Enough Already, Nashville, It’s Time for Will Lexington to Come Out of the Closet

Chris Carmack as Nashville’s Will Lexington.

Photo by Mark Levine/ABC ©2014 American Broadcasting Companies, Inc.

There’s nothing the ABC soap Nashville loves more than creating a plot line about a “socially conscious” issue and then beating us over the head with it until we beg for mercy. Take Scarlett’s pill addiction, or Gunnar’s tortured relationship with his son-cum-nephew. But the most frustrating plot line has also been the longest-running one: The closeted sexuality of country star Will Lexington (played by OC alum Chris Carmack).

Almost as soon as the audience met Will in Season 1, we learned of his sexuality—after his failed attempt to kiss best bud Gunnar. But in the world of the show—now in Season 3—only a select few know Will is gay: In addition to Gunnar (Sam Palladio), there’s his ex-beard/ex-wife/ex-reality show co-star Layla (Aubrey Peeples), the producer of said reality show, and former record executive and evil villain Jeff Fordham (Oliver Hudson). And, of course, the guys he’s slept with. In an episode last October, Will asked his “trainer” to sign a nondisclosure agreement, a move that—surprise!—went terribly: Will sought solace, only to get beaten up and have his wallet stolen. The possibility of the thieves and his “trainer” spilling the beans prompted Flavorwire to run a post with the headline “ ‘Nashville’ Is Pushing Its Gay Cowboy Out of the Closet, and It’s About Time.” I agree. It’s about time. But, five months later, it still hasn’t happened.

Back in 2013, Out.com asked Carmack if he thought it was possible to be openly gay and a successful country singer. He said:

People I’ve spoken to say that at a certain level it’d be career suicide for somebody to come out of the closet. That’s a terrible kind of fame. I don’t think executives would give Will the time of day. That’s a damn shame, but in country music there’s a stigma that’s insurmountable.

To be fair, there aren’t a plethora of LGBTQ role models in the country community. But even in the few years since the show debuted, the scene has changed: Kacey Musgraves’ gay-positive “Follow Your Arrow” won Country Song of the Year at 2014 CMAs. But what about out country stars? Chely Wright famously came out in 2010, and this past November Ty Herndon came out and was quickly followed by Billy Gilman. Up-and-comer Brandy Clark is openly gay, as well. But perhaps the best role model for Will would be Steve Grand. Of course, Grand, whose song “All-American” has had more than 3 million views on YouTube, is a lot less famous than the fictional Will—who has gone on tour with the show’s biggest country act and had his own No. 1 album. But Will’s also, arguably, more talented and has even more support. What Grand can teach him is that the country community, and listeners in general, will still support a singer they like, even if he sings about lusting after a boy.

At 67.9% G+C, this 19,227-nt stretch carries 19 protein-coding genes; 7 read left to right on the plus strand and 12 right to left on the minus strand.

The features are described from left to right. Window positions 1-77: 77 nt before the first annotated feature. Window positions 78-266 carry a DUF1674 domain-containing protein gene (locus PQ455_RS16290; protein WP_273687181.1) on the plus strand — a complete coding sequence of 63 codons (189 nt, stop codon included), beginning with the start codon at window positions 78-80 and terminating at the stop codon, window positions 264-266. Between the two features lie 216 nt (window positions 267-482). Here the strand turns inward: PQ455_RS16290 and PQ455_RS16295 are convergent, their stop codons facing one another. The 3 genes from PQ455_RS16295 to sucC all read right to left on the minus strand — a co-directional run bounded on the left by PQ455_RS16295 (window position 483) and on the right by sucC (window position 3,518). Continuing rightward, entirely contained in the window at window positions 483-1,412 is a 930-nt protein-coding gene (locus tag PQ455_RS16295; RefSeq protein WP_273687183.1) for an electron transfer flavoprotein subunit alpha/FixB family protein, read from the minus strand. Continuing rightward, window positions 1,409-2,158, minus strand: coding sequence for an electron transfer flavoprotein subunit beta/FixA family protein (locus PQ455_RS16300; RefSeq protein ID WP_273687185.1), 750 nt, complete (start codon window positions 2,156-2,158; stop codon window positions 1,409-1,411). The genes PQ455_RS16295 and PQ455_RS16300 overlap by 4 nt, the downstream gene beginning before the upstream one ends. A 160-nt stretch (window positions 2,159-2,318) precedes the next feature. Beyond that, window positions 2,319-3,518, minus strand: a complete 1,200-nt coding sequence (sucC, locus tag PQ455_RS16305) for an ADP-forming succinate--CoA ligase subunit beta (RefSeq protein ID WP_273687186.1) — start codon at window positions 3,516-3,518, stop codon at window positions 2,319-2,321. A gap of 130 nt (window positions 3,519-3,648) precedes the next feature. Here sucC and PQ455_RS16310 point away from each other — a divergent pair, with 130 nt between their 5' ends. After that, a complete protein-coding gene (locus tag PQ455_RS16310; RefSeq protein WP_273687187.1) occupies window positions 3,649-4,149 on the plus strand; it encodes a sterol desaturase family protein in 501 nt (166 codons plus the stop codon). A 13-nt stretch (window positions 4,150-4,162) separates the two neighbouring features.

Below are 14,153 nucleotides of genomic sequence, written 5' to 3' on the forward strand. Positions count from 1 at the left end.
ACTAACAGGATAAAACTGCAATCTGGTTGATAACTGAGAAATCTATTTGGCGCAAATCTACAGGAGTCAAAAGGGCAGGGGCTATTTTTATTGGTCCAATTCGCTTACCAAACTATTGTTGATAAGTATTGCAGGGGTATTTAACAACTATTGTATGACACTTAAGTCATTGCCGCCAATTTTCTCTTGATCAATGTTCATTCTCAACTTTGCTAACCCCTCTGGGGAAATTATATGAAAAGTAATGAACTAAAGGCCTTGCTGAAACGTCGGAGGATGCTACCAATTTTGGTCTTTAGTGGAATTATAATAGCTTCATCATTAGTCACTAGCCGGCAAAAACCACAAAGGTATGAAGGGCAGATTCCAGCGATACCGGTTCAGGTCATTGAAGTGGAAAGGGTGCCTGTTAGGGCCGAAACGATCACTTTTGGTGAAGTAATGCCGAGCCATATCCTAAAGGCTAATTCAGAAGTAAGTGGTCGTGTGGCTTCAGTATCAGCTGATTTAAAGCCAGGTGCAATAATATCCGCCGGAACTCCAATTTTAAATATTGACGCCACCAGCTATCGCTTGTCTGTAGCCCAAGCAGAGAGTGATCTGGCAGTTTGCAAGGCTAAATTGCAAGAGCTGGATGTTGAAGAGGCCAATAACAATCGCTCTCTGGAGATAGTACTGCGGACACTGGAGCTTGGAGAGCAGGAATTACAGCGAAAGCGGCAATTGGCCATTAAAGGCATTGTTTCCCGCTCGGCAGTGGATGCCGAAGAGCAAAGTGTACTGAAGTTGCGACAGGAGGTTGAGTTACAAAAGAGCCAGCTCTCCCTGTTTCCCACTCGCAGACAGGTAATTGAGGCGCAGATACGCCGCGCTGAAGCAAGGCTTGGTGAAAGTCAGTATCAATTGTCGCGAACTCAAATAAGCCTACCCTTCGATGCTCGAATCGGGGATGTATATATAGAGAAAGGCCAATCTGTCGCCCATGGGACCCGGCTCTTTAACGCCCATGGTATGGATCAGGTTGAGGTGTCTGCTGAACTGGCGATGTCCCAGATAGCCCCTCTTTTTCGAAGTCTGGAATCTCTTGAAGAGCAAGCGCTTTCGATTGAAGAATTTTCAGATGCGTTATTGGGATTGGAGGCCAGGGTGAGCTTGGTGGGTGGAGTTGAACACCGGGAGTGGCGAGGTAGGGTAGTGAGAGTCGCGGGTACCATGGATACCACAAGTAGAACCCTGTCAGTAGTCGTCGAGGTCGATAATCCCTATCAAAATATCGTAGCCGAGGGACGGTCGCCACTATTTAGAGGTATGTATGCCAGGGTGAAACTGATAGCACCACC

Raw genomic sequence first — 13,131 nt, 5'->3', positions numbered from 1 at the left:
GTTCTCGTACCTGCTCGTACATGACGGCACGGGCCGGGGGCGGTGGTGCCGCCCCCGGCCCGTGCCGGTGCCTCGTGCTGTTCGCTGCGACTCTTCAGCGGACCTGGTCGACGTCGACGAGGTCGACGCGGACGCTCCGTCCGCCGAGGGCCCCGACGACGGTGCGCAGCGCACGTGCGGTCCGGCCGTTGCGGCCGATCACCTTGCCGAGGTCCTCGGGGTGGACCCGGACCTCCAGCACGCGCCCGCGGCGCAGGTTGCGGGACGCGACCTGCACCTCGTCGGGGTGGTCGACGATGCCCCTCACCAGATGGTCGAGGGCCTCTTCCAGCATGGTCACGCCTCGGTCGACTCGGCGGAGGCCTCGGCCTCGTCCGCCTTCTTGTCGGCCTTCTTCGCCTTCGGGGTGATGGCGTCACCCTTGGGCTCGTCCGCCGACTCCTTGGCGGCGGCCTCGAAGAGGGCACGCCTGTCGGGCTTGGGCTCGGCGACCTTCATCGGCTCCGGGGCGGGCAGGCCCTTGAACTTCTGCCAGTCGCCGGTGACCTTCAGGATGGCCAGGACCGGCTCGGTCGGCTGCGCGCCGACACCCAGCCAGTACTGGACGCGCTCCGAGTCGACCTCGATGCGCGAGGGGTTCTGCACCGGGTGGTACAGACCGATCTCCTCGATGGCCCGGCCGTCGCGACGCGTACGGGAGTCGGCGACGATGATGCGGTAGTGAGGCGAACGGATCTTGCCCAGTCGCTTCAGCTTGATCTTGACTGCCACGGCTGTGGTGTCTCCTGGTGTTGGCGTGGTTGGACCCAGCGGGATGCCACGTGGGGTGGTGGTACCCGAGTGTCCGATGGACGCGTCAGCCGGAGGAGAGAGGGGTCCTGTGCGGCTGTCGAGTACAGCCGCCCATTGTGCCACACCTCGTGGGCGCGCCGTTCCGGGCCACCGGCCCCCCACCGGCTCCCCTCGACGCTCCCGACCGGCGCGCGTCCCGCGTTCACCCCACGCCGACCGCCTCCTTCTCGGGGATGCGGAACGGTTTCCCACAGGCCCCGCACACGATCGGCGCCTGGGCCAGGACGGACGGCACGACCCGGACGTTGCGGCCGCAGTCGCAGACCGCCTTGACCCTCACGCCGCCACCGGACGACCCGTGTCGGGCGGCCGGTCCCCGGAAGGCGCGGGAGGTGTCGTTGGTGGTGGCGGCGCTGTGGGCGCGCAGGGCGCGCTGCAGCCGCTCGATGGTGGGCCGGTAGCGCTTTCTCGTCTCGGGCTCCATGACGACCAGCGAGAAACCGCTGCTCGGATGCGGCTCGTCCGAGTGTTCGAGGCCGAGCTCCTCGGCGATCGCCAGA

If a real role model doesn’t do it for you, there’s another TV show that has handled a closeted singer in an infinitely better manner. Look at Jamal Lyon (Jussie Smollett) on Empire. Jamal was never closeted to his family and friends—something that caused tension with his father—but he wasn’t open with the public. The show explored the drama of the closet for a few episodes—cue shot of boyfriend hearing Jamal tell an interviewer that there’s no one special in his life—but then realized how much more interesting it would be to follow his struggles as an out singer, so they had him sing, wonderfully, I might add, his father’s song, “You’re So Beautiful,” replacing “when a man loves a woman” with “when a man loves a man.”

And aside from his dad—who flashes back to shoving Jamal in a trashcan when he put on women’s clothing as a child—everyone cheers wildly.

I’m not saying that it’s easy to be out in country music, or in hip-hop for that matter. But Nashville is a TV show. Keeping Will in the closet is not only bad for the meandering plot, it’s also lazy and cowardly. How much more interesting would Nashville be if Will struggled to find his place instead of unhappily pretending to be someone else. How much more of an impact could the show have if it asked these questions.

Last week’s episode gave us hope: Luke Wheeler (Will Chase), the king of country and the boss of Will’s new record label, set him up to collaborate with out songwriter Kevin Bicks (Kyle Dean Massey). Clearly Luke doesn’t care that Kevin is gay. In fact, the only person who seems to care that Will is gay is the comically evil Jeff Fordham, who has fallen so far from grace that it’s a wonder anyone is following his directions at all. Fordham, along with the producer he hired for Will and Layla’s reality show, continue to be the only ones who have implied that Will’s career could end if he came out. We haven’t actually seen any real hostility; the few out characters on the show—Jeff’s assistant, Bicks the songwriter—have all been respected for the most part (save for by a few drunk cowboys). If Nashville really wants to illuminate what it’s like to be gay in country music, it’s time to let Will out of the closet.